A deal has been struck with forestry company, Northland Forest Managers, to restrict the hours its trucks will be allowed to drive through residential Kerikeri streets.
The deal was proposed as part of the Far North District Council (FNDC) strategy to address concerns Kerikeri residents have about the influx of trucks entering the town’s main streets. It was deliberated upon during a strategy meeting over the FNDC’s Long Term Plan 2018-28.
John Carter, Mayor of Kerikeri, says residents in the area had been experiencing higher congestion and a number are worried about what impact the logging trucks from nearby private woodlots may have on the town’s traffic.
"I want to assure residents their concerns are being treated seriously and that considerable behind-the-scenes work is already underway to minimise the impact of logging traffic."
Carter says that although other roading projects had been altered or delayed in the Long Term Plan these projects would be funded and will be announced officially when the transport strategy is finalised.
"We will consult with communities on the District Transport Strategy and it will become part of the Annual Plan 2019/20, due to be finalised next year," says Carter.
In the meantime, the deal struck with Northland Forest Managers will restrict the hours its trucks will be allowed to drive through residential streets in Kerikeri.
Northland Forest Managers will begin extracting logs from privately owned woodlots this month. It says that there will be a maximum of five truck movements a day and that the logs will be transported out to State Highway 10 using the least intrusive route possible.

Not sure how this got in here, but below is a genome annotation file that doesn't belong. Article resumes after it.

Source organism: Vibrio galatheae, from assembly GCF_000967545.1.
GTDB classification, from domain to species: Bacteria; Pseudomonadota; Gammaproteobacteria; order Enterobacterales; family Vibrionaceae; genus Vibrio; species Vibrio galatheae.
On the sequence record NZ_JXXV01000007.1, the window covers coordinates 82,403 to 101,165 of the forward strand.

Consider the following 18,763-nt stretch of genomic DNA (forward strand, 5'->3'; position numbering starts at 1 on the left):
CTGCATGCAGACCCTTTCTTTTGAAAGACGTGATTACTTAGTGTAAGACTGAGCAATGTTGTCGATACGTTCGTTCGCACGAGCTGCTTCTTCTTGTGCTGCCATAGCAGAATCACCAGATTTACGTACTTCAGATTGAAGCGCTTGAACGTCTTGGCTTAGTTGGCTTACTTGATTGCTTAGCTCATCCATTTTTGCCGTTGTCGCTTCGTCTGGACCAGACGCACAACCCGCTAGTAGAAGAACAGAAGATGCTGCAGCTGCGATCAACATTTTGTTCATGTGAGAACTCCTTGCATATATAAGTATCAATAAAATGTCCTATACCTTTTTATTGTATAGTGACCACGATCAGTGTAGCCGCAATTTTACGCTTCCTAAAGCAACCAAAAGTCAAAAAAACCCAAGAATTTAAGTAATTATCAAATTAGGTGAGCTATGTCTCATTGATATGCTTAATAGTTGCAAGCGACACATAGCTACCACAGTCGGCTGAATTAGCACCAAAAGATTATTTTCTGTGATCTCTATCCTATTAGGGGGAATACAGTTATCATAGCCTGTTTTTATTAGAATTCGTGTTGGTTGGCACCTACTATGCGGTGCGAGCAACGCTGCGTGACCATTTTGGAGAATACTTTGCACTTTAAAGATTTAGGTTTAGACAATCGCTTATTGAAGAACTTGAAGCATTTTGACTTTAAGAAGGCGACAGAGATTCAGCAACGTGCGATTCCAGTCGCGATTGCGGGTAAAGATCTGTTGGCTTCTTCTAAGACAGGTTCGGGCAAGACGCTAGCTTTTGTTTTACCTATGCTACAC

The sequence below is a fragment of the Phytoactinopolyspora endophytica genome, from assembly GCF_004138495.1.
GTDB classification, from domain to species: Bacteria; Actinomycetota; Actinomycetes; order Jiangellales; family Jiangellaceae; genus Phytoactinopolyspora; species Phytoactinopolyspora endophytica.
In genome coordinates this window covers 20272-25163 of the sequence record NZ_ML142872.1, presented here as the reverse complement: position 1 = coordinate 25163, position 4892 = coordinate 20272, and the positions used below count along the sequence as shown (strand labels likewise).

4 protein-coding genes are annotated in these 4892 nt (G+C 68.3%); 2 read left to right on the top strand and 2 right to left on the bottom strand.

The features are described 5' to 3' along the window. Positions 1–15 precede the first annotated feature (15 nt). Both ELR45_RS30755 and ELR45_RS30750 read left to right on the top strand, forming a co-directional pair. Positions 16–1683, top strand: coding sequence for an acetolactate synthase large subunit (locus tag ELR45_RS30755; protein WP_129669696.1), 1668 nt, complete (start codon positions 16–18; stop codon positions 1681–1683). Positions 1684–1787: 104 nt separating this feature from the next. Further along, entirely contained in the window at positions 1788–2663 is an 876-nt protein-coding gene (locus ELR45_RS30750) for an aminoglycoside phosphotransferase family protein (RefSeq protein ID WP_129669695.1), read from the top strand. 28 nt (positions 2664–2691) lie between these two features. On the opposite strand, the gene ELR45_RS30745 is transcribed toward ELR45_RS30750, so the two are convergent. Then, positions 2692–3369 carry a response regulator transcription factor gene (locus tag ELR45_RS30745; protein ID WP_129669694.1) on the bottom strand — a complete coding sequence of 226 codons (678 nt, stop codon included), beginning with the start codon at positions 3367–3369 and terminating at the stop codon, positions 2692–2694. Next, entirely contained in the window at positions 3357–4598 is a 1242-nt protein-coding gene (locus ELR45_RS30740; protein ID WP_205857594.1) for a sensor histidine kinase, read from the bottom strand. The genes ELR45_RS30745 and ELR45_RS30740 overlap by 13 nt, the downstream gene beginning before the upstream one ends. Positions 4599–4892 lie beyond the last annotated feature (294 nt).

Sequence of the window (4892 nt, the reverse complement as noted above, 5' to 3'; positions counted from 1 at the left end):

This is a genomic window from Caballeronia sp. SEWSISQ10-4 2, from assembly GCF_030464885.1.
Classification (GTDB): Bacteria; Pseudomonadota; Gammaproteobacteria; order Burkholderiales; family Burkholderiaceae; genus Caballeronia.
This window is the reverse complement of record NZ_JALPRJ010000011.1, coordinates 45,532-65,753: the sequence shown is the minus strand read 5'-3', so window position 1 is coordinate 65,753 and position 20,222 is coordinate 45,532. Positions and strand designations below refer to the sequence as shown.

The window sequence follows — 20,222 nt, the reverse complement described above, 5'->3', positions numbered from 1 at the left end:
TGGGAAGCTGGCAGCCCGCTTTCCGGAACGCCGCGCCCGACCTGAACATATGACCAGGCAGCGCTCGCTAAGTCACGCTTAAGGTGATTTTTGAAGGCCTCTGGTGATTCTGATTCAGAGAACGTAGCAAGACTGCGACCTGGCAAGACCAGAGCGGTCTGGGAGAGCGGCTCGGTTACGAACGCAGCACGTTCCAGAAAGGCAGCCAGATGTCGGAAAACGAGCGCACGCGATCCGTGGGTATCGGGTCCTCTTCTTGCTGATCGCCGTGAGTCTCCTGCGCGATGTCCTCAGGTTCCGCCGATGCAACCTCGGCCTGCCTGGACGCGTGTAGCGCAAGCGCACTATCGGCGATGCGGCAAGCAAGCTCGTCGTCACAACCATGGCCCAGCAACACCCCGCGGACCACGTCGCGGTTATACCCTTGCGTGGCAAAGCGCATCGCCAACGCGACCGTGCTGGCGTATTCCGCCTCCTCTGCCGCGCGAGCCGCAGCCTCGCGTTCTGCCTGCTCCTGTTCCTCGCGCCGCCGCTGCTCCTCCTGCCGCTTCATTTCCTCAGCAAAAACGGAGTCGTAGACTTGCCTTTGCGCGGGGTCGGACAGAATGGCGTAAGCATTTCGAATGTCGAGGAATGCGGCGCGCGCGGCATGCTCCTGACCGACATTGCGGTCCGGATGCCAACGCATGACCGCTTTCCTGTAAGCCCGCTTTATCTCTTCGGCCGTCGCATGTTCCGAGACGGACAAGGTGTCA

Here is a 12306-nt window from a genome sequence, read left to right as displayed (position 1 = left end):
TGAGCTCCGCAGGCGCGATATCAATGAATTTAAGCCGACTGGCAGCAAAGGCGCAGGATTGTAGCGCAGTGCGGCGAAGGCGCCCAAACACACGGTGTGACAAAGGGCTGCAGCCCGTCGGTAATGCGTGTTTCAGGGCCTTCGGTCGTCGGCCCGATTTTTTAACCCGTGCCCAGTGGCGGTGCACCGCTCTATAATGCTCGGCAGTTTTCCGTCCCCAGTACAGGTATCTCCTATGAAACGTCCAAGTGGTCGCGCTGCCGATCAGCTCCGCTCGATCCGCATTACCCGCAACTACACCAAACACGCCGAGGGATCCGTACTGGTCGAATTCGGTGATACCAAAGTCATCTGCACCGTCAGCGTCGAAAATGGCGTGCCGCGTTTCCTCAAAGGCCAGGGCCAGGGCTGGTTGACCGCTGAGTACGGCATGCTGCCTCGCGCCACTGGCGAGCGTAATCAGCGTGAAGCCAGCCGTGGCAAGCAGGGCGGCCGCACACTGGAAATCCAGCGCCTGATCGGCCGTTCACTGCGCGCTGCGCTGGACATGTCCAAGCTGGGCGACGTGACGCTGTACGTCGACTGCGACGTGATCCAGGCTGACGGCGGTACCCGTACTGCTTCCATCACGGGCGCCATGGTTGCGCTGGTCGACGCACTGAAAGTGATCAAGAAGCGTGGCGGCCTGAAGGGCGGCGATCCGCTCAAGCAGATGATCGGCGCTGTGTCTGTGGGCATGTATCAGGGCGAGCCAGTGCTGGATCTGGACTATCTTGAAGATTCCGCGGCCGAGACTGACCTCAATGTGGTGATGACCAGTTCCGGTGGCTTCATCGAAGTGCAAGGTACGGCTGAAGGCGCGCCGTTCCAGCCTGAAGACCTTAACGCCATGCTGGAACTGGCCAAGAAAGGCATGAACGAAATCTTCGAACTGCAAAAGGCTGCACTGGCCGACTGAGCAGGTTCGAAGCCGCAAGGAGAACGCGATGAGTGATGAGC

The Council has also negotiated time restrictions on the truck movements. The trucks will be unable to operate on residential streets before 9am or after 2:30pm as this is the busiest time of the day, especially for parents dropping off and picking up schoolchildren. The company has also agreed to restrict its vehicles to 30kmph on residential streets.
Other forestry operators in the area, such as P F Olsen, have also agreed to the same restrictions, pleasing both the council and residents.
Carter says the agreements aim to keep children safe during busy hours as well as reduce congestion and noise. He also recognises the vital role forestry and transport play in Northland."We are holding regular meetings with forestry companies, several of which will be operating in forests and private woodlots that will require logging truck access through the Kerikeri township in coming years. I want to commend PF Olsen and Northland Forest Managers for working with the Council to reduce the negative impacts their activities may have on residents,” says Carter.